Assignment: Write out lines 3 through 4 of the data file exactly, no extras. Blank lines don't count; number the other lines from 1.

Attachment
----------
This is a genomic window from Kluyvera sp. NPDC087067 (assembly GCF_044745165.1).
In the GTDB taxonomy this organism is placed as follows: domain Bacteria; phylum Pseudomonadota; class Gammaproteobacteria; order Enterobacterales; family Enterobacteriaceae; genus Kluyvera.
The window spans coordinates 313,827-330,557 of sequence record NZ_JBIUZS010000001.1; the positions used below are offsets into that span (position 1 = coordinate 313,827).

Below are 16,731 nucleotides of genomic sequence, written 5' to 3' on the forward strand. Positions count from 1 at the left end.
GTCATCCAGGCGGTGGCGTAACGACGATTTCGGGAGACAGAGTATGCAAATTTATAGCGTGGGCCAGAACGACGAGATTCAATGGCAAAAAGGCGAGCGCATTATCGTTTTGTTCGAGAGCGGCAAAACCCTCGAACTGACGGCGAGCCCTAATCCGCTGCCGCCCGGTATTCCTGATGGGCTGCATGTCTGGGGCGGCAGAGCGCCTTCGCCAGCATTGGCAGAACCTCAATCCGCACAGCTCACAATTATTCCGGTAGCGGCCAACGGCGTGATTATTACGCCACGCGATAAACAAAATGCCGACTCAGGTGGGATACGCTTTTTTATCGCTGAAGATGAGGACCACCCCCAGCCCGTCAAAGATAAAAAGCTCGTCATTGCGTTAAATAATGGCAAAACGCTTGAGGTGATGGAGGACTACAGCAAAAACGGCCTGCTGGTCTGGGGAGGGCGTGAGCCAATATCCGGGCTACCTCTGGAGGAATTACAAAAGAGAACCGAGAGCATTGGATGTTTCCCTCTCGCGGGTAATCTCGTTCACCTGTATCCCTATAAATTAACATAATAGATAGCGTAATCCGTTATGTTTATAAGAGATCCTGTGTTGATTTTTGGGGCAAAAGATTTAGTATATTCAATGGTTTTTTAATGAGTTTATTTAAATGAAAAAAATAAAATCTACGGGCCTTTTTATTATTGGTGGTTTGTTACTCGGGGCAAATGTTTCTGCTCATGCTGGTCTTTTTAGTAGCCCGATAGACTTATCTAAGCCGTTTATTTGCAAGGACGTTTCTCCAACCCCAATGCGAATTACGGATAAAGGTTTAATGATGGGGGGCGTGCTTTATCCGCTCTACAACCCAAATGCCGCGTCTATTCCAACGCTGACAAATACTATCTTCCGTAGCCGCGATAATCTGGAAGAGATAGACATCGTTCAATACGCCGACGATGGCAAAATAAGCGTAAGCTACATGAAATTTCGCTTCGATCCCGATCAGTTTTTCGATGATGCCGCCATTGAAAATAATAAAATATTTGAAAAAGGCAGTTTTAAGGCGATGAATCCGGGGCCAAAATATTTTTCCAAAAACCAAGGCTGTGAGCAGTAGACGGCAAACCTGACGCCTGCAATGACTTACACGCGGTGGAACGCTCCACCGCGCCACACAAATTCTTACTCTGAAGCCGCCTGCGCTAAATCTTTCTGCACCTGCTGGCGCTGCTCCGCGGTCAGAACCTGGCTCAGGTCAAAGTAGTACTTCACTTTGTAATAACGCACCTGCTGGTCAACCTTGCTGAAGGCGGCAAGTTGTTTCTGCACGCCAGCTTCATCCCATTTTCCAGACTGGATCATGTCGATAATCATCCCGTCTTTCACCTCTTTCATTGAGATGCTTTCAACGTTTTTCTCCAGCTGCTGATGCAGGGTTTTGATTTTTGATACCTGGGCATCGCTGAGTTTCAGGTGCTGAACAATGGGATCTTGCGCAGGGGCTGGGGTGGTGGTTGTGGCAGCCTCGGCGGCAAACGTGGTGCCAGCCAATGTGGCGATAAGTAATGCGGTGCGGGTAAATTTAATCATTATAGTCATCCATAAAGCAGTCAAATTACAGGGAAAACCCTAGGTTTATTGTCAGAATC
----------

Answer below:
The window spans coordinates 313,827-330,557 of sequence record NZ_JBIUZS010000001.1; the positions used below are offsets into that span (position 1 = coordinate 313,827).

Below are 16,731 nucleotides of genomic sequence, written 5' to 3' on the forward strand. Positions count from 1 at the left end.